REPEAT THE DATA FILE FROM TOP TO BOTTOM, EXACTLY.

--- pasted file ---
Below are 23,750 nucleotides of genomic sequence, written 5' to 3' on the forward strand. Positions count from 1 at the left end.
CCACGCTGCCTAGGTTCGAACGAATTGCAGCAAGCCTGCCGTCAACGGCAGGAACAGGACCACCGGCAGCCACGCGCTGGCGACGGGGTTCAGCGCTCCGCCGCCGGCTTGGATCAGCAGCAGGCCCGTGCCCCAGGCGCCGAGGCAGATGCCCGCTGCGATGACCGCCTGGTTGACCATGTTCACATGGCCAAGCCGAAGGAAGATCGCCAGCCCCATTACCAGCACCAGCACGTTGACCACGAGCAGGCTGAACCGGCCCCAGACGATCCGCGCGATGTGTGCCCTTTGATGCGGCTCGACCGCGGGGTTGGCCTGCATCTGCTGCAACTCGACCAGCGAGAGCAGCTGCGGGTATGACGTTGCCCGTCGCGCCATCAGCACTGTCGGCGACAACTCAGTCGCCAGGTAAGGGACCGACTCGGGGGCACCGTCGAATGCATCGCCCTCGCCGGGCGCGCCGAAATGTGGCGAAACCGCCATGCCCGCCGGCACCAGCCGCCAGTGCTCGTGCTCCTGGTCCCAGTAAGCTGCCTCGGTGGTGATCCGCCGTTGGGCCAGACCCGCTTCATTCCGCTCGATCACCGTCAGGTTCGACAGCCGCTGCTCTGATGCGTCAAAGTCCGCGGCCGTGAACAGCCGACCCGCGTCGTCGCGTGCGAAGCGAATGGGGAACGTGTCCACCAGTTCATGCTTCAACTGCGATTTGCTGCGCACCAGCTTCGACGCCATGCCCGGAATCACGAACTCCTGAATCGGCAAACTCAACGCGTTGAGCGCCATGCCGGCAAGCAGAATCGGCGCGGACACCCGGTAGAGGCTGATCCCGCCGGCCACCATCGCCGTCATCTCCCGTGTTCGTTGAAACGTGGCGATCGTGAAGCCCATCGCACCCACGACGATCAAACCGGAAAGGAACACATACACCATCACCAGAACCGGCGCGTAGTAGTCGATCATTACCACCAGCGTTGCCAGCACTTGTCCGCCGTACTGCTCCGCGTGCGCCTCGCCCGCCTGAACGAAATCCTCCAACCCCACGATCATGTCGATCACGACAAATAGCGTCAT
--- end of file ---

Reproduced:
Below are 23,750 nucleotides of genomic sequence, written 5' to 3' on the forward strand. Positions count from 1 at the left end.
CCACGCTGCCTAGGTTCGAACGAATTGCAGCAAGCCTGCCGTCAACGGCAGGAACAGGACCACCGGCAGCCACGCGCTGGCGACGGGGTTCAGCGCTCCGCCGCCGGCTTGGATCAGCAGCAGGCCCGTGCCCCAGGCGCCGAGGCAGATGCCCGCTGCGATGACCGCCTGGTTGACCATGTTCACATGGCCAAGCCGAAGGAAGATCGCCAGCCCCATTACCAGCACCAGCACGTTGACCACGAGCAGGCTGAACCGGCCCCAGACGATCCGCGCGATGTGTGCCCTTTGATGCGGCTCGACCGCGGGGTTGGCCTGCATCTGCTGCAACTCGACCAGCGAGAGCAGCTGCGGGTATGACGTTGCCCGTCGCGCCATCAGCACTGTCGGCGACAACTCAGTCGCCAGGTAAGGGACCGACTCGGGGGCACCGTCGAATGCATCGCCCTCGCCGGGCGCGCCGAAATGTGGCGAAACCGCCATGCCCGCCGGCACCAGCCGCCAGTGCTCGTGCTCCTGGTCCCAGTAAGCTGCCTCGGTGGTGATCCGCCGTTGGGCCAGACCCGCTTCATTCCGCTCGATCACCGTCAGGTTCGACAGCCGCTGCTCTGATGCGTCAAAGTCCGCGGCCGTGAACAGCCGACCCGCGTCGTCGCGTGCGAAGCGAATGGGGAACGTGTCCACCAGTTCATGCTTCAACTGCGATTTGCTGCGCACCAGCTTCGACGCCATGCCCGGAATCACGAACTCCTGAATCGGCAAACTCAACGCGTTGAGCGCCATGCCGGCAAGCAGAATCGGCGCGGACACCCGGTAGAGGCTGATCCCGCCGGCCACCATCGCCGTCATCTCCCGTGTTCGTTGAAACGTGGCGATCGTGAAGCCCATCGCACCCACGACGATCAAACCGGAAAGGAACACATACACCATCACCAGAACCGGCGCGTAGTAGTCGATCATTACCACCAGCGTTGCCAGCACTTGTCCGCCGTACTGCTCCGCGTGCGCCTCGCCCGCCTGAACGAAATCCTCCAACCCCACGATCATGTCGATCACGACAAATAGCGTCAT